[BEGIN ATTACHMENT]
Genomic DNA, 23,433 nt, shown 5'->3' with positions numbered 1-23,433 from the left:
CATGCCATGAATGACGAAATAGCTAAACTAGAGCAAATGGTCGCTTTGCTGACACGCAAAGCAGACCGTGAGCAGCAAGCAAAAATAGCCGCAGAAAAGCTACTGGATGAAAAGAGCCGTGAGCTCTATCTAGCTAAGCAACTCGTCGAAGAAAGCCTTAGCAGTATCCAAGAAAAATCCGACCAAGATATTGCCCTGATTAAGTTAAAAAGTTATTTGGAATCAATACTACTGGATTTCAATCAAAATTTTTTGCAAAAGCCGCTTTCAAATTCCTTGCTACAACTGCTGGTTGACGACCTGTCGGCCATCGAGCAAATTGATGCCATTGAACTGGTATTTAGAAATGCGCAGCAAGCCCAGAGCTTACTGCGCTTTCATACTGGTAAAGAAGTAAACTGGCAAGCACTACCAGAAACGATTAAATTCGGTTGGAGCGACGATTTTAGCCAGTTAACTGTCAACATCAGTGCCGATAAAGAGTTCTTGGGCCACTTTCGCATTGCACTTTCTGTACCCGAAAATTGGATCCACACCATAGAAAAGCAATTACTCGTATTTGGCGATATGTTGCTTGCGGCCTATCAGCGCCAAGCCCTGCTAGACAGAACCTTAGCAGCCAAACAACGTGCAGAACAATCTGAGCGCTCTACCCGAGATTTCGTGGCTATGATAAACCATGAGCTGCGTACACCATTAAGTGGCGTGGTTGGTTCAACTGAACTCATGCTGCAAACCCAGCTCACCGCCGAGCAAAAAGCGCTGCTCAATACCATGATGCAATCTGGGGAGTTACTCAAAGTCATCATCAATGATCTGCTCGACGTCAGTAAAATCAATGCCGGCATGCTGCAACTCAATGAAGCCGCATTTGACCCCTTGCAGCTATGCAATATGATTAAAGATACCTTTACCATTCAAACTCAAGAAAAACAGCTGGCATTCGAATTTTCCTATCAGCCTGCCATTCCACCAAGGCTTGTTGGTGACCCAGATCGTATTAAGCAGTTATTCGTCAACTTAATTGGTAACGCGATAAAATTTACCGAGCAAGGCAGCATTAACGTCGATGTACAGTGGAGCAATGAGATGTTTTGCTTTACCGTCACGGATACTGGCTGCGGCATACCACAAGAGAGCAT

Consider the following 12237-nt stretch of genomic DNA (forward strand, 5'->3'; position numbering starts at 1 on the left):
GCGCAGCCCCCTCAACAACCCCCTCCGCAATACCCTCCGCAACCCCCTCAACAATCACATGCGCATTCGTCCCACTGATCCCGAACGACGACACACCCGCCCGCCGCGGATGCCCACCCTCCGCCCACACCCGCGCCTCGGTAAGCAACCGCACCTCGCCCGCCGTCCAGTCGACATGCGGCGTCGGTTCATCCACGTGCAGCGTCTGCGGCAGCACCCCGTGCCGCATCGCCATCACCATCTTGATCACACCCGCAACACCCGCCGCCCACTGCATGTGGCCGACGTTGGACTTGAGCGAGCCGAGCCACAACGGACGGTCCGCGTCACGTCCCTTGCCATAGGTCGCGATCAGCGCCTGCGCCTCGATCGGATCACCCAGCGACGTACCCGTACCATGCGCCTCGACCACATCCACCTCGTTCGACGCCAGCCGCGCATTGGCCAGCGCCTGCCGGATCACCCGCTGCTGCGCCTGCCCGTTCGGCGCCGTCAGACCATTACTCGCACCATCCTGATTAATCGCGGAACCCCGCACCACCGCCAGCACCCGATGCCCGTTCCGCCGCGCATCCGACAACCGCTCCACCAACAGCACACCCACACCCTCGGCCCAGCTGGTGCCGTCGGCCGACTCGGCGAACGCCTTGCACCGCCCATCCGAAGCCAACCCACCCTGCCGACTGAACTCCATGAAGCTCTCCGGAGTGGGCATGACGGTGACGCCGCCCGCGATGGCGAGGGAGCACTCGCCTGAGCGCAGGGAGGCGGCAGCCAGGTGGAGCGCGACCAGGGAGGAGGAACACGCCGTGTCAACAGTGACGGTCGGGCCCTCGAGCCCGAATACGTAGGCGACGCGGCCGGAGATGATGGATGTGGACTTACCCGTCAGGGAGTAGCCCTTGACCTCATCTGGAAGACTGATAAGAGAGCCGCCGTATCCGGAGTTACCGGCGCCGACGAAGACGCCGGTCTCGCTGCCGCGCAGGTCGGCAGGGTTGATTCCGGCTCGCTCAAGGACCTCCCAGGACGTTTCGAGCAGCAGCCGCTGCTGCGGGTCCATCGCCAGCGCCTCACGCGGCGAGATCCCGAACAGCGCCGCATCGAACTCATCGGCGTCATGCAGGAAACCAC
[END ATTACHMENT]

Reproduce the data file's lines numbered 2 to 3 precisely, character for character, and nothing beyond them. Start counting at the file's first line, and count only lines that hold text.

CATGCCATGAATGACGAAATAGCTAAACTAGAGCAAATGGTCGCTTTGCTGACACGCAAAGCAGACCGTGAGCAGCAAGCAAAAATAGCCGCAGAAAAGCTACTGGATGAAAAGAGCCGTGAGCTCTATCTAGCTAAGCAACTCGTCGAAGAAAGCCTTAGCAGTATCCAAGAAAAATCCGACCAAGATATTGCCCTGATTAAGTTAAAAAGTTATTTGGAATCAATACTACTGGATTTCAATCAAAATTTTTTGCAAAAGCCGCTTTCAAATTCCTTGCTACAACTGCTGGTTGACGACCTGTCGGCCATCGAGCAAATTGATGCCATTGAACTGGTATTTAGAAATGCGCAGCAAGCCCAGAGCTTACTGCGCTTTCATACTGGTAAAGAAGTAAACTGGCAAGCACTACCAGAAACGATTAAATTCGGTTGGAGCGACGATTTTAGCCAGTTAACTGTCAACATCAGTGCCGATAAAGAGTTCTTGGGCCACTTTCGCATTGCACTTTCTGTACCCGAAAATTGGATCCACACCATAGAAAAGCAATTACTCGTATTTGGCGATATGTTGCTTGCGGCCTATCAGCGCCAAGCCCTGCTAGACAGAACCTTAGCAGCCAAACAACGTGCAGAACAATCTGAGCGCTCTACCCGAGATTTCGTGGCTATGATAAACCATGAGCTGCGTACACCATTAAGTGGCGTGGTTGGTTCAACTGAACTCATGCTGCAAACCCAGCTCACCGCCGAGCAAAAAGCGCTGCTCAATACCATGATGCAATCTGGGGAGTTACTCAAAGTCATCATCAATGATCTGCTCGACGTCAGTAAAATCAATGCCGGCATGCTGCAACTCAATGAAGCCGCATTTGACCCCTTGCAGCTATGCAATATGATTAAAGATACCTTTACCATTCAAACTCAAGAAAAACAGCTGGCATTCGAATTTTCCTATCAGCCTGCCATTCCACCAAGGCTTGTTGGTGACCCAGATCGTATTAAGCAGTTATTCGTCAACTTAATTGGTAACGCGATAAAATTTACCGAGCAAGGCAGCATTAACGTCGATGTACAGTGGAGCAATGAGATGTTTTGCTTTACCGTCACGGATACTGGCTGCGGCATACCACAAGAGAGCAT

Consider the following 12237-nt stretch of genomic DNA (forward strand, 5'->3'; position numbering starts at 1 on the left):